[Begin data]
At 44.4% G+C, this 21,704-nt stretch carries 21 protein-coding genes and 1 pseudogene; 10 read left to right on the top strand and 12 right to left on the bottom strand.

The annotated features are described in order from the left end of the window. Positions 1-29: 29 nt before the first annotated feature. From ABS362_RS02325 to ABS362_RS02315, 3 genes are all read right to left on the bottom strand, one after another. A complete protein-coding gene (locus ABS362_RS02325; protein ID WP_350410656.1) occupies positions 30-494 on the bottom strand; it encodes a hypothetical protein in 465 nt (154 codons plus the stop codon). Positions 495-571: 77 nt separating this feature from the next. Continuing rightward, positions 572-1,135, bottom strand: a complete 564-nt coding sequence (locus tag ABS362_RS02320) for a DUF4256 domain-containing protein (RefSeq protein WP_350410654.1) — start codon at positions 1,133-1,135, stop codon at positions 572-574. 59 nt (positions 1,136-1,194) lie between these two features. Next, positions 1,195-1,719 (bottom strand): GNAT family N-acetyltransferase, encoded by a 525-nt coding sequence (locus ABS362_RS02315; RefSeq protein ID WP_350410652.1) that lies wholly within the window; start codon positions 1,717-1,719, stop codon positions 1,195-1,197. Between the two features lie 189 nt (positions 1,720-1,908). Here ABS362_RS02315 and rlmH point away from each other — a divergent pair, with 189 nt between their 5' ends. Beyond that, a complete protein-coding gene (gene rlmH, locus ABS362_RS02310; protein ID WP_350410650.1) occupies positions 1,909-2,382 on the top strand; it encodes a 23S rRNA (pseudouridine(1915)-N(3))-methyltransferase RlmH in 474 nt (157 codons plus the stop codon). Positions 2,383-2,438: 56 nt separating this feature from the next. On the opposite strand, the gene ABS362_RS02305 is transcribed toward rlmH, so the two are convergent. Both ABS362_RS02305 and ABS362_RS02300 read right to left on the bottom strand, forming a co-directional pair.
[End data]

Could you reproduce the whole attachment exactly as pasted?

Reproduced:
At 44.4% G+C, this 21,704-nt stretch carries 21 protein-coding genes and 1 pseudogene; 10 read left to right on the top strand and 12 right to left on the bottom strand.

The annotated features are described in order from the left end of the window. Positions 1-29: 29 nt before the first annotated feature. From ABS362_RS02325 to ABS362_RS02315, 3 genes are all read right to left on the bottom strand, one after another. A complete protein-coding gene (locus ABS362_RS02325; protein ID WP_350410656.1) occupies positions 30-494 on the bottom strand; it encodes a hypothetical protein in 465 nt (154 codons plus the stop codon). Positions 495-571: 77 nt separating this feature from the next. Continuing rightward, positions 572-1,135, bottom strand: a complete 564-nt coding sequence (locus tag ABS362_RS02320) for a DUF4256 domain-containing protein (RefSeq protein WP_350410654.1) — start codon at positions 1,133-1,135, stop codon at positions 572-574. 59 nt (positions 1,136-1,194) lie between these two features. Next, positions 1,195-1,719 (bottom strand): GNAT family N-acetyltransferase, encoded by a 525-nt coding sequence (locus ABS362_RS02315; RefSeq protein ID WP_350410652.1) that lies wholly within the window; start codon positions 1,717-1,719, stop codon positions 1,195-1,197. Between the two features lie 189 nt (positions 1,720-1,908). Here ABS362_RS02315 and rlmH point away from each other — a divergent pair, with 189 nt between their 5' ends. Beyond that, a complete protein-coding gene (gene rlmH, locus ABS362_RS02310; protein ID WP_350410650.1) occupies positions 1,909-2,382 on the top strand; it encodes a 23S rRNA (pseudouridine(1915)-N(3))-methyltransferase RlmH in 474 nt (157 codons plus the stop codon). Positions 2,383-2,438: 56 nt separating this feature from the next. On the opposite strand, the gene ABS362_RS02305 is transcribed toward rlmH, so the two are convergent. Both ABS362_RS02305 and ABS362_RS02300 read right to left on the bottom strand, forming a co-directional pair.